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ministry, and the general body of the insurgents, instead of co-ope rating with the invading forces, sent to Paris to confirm the pacification into which they had lately entered with the Directory.' We abstain from observations on this remarkable passage,

have the more room for subsequent extracts. M. de Puisaye gives this sketch of the landing of the expedition :

• In order to secure our landing not a match was lighted, and we disembarked as if on a friendly shore. The scene which followed exceeds description. Tears flowed from many an eye which had long ceased to shed them; the enthusiasm between the troops and the inhabitants was carried to the greatest height; and had Hoche's army been near, the Republic would not have survived that day. The good people of Morbihan ran to us from all parts, bringing in their beasts and carriages loaded with provisions, and hailing us as their deliverers. The money which was tendered to them in exchange they rejected with scorn. Old men, women, and children, were seen up to their knees in sand dragging the cannon. The men swam to boats, in order to convey on shore the arms, ammunition, and clothing; they contended who should bear the heaviest burthens ; the soldiers were infected with the patriotic phrenzy of the people; and the whole coast resounded with Long Live our Religion, Long Live our King !

It is certainly very difficult to believe what is constantly reiterated in these pages, that the insurgents refused to unite with M. de Puisaye in consequence of express orders from the King of France to remain quiet ; and he says that, at that particular time, nothing but the concurrence of the authors of the subversion of the throne, with its victims, could have saved the tottering Republic. Pursuing this subject, he observes,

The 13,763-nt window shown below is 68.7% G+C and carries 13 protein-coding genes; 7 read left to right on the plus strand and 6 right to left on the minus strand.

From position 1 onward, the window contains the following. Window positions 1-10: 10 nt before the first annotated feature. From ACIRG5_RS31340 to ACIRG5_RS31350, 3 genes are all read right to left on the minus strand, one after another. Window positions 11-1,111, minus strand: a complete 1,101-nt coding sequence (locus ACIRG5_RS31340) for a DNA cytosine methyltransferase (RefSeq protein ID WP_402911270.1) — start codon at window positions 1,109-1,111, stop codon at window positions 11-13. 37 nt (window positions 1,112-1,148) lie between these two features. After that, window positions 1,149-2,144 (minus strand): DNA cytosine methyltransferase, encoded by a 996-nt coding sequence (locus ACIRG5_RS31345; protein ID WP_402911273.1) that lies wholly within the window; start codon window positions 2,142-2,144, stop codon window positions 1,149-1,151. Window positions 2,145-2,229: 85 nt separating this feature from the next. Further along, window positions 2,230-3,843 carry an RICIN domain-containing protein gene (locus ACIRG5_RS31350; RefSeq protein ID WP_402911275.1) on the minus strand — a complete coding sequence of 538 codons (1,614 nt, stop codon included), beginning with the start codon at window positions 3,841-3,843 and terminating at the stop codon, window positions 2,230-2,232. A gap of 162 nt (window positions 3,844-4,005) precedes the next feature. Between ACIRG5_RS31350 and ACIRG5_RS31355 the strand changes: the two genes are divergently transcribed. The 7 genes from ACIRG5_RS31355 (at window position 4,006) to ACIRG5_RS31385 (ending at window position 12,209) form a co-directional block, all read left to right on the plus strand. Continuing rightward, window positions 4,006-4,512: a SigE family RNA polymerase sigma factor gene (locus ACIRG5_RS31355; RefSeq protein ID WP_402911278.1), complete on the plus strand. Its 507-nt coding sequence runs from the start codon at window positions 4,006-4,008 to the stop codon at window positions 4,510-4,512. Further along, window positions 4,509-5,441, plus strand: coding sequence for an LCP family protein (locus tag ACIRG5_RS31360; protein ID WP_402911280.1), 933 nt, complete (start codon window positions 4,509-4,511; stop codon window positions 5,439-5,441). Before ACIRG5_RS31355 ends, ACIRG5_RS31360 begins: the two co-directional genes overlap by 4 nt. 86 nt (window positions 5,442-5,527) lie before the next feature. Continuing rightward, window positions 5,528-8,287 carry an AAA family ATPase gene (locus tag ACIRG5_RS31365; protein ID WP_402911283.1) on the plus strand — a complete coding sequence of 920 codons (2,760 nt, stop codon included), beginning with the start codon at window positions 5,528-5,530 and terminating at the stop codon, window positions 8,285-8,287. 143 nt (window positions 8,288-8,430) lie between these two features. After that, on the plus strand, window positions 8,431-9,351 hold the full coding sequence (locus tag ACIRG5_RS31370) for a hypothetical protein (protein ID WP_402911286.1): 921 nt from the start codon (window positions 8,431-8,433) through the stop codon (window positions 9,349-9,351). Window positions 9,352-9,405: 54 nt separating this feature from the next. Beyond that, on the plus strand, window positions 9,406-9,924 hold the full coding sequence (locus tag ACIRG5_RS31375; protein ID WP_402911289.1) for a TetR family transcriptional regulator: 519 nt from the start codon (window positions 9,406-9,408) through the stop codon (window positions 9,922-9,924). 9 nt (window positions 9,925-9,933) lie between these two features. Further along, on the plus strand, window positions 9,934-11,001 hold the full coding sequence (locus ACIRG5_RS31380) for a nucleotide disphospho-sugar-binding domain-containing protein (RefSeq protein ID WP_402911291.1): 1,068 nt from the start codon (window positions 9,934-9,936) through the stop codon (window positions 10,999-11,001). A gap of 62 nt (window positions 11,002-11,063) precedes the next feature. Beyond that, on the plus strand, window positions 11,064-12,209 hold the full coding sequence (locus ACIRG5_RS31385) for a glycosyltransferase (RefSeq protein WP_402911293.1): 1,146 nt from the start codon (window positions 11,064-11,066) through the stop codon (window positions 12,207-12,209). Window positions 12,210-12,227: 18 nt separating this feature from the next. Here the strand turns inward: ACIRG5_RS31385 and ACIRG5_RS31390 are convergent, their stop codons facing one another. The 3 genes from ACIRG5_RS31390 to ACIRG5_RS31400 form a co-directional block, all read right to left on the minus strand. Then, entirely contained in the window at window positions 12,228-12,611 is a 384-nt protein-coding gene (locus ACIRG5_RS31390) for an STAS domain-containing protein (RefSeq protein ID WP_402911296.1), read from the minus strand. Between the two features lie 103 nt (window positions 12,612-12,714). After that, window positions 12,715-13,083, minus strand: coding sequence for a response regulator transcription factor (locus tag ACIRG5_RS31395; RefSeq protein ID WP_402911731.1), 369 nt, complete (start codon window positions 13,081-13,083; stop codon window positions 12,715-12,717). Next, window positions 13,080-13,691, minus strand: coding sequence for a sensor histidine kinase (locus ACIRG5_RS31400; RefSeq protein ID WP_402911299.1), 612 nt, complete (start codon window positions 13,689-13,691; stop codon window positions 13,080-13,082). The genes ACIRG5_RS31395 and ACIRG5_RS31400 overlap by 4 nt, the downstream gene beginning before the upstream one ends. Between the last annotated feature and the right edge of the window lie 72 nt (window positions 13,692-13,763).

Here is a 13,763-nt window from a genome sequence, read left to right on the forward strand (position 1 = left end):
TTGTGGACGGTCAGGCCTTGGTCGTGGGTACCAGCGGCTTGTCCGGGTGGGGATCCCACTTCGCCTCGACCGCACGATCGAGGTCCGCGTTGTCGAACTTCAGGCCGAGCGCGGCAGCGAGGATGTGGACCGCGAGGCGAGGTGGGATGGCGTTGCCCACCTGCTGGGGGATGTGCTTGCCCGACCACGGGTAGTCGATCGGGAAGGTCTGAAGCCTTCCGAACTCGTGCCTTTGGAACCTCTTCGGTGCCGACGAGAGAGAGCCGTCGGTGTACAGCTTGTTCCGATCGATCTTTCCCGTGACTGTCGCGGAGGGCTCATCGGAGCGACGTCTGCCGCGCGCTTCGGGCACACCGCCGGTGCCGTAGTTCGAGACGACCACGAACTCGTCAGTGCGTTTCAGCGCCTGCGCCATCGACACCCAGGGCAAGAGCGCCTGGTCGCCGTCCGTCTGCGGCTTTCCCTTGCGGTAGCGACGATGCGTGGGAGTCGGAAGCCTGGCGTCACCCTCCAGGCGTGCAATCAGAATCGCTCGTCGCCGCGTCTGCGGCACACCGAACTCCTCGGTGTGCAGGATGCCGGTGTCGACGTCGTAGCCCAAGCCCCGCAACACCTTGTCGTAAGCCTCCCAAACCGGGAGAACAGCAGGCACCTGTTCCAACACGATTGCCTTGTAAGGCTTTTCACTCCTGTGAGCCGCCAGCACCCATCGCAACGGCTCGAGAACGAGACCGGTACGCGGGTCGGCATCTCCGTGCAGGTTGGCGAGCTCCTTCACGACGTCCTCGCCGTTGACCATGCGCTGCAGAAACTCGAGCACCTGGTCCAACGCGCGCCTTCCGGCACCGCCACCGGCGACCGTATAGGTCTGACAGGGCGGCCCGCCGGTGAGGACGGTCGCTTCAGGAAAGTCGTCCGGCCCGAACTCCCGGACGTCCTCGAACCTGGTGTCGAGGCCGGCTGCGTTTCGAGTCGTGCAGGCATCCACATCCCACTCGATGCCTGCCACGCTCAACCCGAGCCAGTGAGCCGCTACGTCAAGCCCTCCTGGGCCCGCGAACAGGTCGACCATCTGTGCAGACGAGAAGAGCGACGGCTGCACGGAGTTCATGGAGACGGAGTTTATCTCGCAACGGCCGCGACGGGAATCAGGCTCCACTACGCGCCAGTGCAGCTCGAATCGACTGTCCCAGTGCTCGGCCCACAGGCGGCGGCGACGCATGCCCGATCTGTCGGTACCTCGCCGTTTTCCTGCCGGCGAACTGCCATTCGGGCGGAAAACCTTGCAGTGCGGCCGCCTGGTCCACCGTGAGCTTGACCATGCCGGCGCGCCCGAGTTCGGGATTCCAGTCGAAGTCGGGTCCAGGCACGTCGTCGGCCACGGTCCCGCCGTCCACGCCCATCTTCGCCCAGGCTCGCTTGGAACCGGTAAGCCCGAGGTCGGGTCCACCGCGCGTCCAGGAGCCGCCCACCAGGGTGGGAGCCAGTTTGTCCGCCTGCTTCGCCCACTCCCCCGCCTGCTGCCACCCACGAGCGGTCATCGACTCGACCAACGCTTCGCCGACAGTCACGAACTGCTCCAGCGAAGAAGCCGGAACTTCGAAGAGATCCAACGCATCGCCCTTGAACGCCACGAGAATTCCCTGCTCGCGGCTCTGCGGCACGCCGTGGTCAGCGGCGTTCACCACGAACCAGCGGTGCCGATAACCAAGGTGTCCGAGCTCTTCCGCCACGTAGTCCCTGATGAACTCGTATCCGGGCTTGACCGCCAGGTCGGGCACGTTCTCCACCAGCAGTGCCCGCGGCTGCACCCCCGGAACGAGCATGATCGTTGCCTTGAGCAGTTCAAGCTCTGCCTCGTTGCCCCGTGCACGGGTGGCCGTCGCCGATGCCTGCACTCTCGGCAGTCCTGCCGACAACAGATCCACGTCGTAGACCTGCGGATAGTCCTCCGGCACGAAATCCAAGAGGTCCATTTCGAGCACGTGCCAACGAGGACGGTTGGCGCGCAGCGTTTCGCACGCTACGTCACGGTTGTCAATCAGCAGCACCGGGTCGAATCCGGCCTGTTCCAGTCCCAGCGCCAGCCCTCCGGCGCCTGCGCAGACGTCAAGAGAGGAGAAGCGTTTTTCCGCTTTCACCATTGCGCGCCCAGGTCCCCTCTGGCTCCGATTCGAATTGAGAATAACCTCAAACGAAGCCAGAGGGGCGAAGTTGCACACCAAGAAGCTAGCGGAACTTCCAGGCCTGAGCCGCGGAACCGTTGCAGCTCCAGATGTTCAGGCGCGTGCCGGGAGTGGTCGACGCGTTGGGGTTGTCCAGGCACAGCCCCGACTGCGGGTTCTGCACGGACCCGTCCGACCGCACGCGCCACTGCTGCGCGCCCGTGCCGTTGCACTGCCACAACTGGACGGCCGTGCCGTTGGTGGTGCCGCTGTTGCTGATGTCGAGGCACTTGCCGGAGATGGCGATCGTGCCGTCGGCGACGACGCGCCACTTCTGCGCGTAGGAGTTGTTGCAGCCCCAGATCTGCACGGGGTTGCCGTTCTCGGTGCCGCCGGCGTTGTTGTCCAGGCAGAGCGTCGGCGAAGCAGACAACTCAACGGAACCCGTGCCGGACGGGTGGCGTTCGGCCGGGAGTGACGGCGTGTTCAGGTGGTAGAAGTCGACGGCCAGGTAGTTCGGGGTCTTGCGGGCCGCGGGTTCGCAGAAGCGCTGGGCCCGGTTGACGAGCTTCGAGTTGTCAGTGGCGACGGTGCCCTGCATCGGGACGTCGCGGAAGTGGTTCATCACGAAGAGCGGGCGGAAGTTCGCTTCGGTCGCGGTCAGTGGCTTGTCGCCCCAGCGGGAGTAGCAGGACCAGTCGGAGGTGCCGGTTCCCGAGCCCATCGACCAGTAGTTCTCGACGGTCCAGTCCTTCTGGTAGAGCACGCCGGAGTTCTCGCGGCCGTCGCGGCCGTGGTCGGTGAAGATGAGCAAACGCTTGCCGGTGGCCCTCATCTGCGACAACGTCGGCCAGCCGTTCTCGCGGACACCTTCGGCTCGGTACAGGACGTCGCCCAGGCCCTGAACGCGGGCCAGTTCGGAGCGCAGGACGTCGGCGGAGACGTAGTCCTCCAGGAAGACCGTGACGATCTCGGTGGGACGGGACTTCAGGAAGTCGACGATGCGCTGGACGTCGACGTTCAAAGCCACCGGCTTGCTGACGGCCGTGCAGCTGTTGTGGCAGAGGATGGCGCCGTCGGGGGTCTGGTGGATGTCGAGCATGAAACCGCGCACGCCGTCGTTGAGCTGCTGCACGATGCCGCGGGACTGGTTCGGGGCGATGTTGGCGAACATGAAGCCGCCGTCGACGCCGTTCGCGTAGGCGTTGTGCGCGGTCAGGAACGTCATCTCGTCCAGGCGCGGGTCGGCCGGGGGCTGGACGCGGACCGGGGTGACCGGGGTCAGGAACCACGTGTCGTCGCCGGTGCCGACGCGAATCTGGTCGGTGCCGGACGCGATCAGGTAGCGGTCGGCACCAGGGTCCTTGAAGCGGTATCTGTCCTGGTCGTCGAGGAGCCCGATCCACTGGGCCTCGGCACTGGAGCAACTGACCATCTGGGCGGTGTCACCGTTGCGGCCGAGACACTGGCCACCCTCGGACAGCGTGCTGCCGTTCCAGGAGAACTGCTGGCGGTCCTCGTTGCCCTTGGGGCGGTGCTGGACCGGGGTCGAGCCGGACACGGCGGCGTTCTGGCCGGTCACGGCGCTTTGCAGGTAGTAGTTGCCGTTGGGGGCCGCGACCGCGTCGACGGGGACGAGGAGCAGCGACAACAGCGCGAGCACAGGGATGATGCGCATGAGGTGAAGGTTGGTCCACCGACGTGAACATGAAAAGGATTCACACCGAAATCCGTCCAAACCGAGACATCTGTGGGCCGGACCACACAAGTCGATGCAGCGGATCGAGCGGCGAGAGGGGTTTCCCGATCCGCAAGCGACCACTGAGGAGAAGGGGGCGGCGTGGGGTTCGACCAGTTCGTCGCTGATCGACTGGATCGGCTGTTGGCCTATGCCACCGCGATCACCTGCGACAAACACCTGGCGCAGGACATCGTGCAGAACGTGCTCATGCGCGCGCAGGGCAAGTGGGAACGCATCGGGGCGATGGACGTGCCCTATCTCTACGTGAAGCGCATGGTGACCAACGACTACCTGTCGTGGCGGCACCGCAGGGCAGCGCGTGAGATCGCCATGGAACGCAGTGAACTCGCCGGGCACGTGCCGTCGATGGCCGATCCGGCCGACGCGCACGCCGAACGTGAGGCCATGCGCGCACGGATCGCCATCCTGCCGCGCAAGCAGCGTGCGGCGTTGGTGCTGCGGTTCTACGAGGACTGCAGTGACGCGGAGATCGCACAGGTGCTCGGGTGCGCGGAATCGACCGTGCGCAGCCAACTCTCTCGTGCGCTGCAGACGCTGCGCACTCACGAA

of all the phænomena which have astonished this age, the most remarkable is that there should be found a set of men, sottish enough to pretend to direct an armed force, in the las bours and dangers of which they did not share, and criminal enough to wish to see an end put to their hopes, rather than endure the chagrin of not being able to appropriate to themselves exclusively the advantages of success.

• Presumptuous in proportion to their folly, they have fastened on the French Princes like those insects which fix themselves in the iesh, feeding on the prey of which they weaken the force and de vour the substaace. Enemies of the glory and destroyers of the in. terests of their masters, in all that can give any umbrage to their ambition and cupidity, the evil which they most dreaded was lest men, who were distinguished by great services, should obtain that share in the confidence of their masters which they themselves had usurped : all their efforts were directed to ward off this calamity : but what arms are they capable of wielding, except those of defamation and low intrigue?'

With these followers of the Princes, the author contrasts the honest enthusiastic insurgents :